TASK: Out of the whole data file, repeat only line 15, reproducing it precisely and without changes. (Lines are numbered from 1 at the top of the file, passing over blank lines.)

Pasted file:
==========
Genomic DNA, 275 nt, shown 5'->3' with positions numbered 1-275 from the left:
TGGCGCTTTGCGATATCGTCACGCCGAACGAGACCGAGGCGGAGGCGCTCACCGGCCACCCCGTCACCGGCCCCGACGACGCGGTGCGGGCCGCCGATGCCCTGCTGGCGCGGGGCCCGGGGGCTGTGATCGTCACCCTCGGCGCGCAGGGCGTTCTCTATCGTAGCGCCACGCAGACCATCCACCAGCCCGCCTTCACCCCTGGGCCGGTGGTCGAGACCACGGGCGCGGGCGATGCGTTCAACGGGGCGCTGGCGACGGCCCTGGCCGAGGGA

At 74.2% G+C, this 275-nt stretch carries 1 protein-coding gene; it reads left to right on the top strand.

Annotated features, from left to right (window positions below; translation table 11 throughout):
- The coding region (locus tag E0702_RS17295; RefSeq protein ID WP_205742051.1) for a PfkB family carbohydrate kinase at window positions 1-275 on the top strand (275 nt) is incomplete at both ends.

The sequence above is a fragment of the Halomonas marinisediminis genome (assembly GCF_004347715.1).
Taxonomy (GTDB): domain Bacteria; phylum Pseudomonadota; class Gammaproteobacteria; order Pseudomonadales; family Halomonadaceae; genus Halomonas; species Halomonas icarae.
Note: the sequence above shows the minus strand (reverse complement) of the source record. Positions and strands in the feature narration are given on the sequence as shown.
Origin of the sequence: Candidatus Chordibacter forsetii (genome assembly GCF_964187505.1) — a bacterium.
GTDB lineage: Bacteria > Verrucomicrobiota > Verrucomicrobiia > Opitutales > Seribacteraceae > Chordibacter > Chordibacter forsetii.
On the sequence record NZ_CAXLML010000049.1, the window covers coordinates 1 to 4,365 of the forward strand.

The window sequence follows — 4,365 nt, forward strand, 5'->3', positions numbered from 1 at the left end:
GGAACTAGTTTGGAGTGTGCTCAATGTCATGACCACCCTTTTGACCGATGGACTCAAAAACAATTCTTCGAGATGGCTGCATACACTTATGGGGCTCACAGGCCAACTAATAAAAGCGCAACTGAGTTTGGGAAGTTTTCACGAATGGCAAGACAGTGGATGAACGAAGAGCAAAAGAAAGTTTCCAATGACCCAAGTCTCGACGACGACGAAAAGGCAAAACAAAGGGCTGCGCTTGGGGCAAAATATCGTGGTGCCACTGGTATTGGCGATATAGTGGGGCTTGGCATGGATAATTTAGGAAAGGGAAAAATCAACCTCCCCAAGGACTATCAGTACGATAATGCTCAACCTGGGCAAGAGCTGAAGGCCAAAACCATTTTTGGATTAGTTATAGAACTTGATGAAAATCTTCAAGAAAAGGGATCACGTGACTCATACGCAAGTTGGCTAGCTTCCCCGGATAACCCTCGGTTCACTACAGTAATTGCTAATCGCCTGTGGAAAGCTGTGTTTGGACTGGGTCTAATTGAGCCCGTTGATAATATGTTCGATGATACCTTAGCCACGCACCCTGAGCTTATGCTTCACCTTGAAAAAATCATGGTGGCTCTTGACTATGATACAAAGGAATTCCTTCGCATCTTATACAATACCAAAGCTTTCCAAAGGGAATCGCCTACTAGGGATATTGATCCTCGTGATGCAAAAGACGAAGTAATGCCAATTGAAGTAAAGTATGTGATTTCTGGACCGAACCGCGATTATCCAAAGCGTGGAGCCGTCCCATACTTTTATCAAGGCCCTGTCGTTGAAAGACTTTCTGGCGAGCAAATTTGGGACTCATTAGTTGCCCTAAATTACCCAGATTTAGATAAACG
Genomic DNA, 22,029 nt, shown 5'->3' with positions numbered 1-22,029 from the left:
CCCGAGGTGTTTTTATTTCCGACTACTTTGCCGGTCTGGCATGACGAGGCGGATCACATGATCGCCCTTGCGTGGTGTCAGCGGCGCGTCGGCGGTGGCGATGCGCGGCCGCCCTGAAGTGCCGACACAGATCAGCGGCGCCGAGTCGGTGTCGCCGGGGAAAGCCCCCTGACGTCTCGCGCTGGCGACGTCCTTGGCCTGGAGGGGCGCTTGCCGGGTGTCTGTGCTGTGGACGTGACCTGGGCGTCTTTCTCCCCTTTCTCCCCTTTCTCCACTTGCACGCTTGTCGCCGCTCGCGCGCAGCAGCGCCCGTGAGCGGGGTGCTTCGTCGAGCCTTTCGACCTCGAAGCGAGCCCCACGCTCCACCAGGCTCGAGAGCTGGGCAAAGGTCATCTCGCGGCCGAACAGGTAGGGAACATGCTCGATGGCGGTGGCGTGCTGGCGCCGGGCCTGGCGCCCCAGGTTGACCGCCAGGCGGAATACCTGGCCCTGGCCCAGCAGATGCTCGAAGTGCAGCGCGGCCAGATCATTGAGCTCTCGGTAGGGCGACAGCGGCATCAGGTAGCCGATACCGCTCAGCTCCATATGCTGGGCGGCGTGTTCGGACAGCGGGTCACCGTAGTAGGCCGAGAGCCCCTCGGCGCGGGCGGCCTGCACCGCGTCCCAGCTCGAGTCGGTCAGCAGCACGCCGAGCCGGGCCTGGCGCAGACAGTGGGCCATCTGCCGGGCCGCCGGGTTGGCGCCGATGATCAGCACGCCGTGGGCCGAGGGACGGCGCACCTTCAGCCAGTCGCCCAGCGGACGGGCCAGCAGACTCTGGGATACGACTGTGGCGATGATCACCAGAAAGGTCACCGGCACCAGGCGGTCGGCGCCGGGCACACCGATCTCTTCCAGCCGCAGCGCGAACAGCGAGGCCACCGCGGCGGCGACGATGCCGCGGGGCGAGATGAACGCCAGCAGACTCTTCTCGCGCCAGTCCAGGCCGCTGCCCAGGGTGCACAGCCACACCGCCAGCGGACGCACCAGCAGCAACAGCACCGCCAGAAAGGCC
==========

CCCGAGGTGTTTTTATTTCCGACTACTTTGCCGGTCTGGCATGACGAGGCGGATCACATGATCGCCCTTGCGTGGTGTCAGCGGCGCGTCGGCGGTGGCGATGCGCGGCCGCCCTGAAGTGCCGACACAGATCAGCGGCGCCGAGTCGGTGTCGCCGGGGAAAGCCCCCTGACGTCTCGCGCTGGCGACGTCCTTGGCCTGGAGGGGCGCTTGCCGGGTGTCTGTGCTGTGGACGTGACCTGGGCGTCTTTCTCCCCTTTCTCCCCTTTCTCCACTTGCACGCTTGTCGCCGCTCGCGCGCAGCAGCGCCCGTGAGCGGGGTGCTTCGTCGAGCCTTTCGACCTCGAAGCGAGCCCCACGCTCCACCAGGCTCGAGAGCTGGGCAAAGGTCATCTCGCGGCCGAACAGGTAGGGAACATGCTCGATGGCGGTGGCGTGCTGGCGCCGGGCCTGGCGCCCCAGGTTGACCGCCAGGCGGAATACCTGGCCCTGGCCCAGCAGATGCTCGAAGTGCAGCGCGGCCAGATCATTGAGCTCTCGGTAGGGCGACAGCGGCATCAGGTAGCCGATACCGCTCAGCTCCATATGCTGGGCGGCGTGTTCGGACAGCGGGTCACCGTAGTAGGCCGAGAGCCCCTCGGCGCGGGCGGCCTGCACCGCGTCCCAGCTCGAGTCGGTCAGCAGCACGCCGAGCCGGGCCTGGCGCAGACAGTGGGCCATCTGCCGGGCCGCCGGGTTGGCGCCGATGATCAGCACGCCGTGGGCCGAGGGACGGCGCACCTTCAGCCAGTCGCCCAGCGGACGGGCCAGCAGACTCTGGGATACGACTGTGGCGATGATCACCAGAAAGGTCACCGGCACCAGGCGGTCGGCGCCGGGCACACCGATCTCTTCCAGCCGCAGCGCGAACAGCGAGGCCACCGCGGCGGCGACGATGCCGCGGGGCGAGATGAACGCCAGCAGACTCTTCTCGCGCCAGTCCAGGCCGCTGCCCAGGGTGCACAGCCACACCGCCAGCGGACGCACCAGCAGCAACAGCACCGCCAGAAAGGCC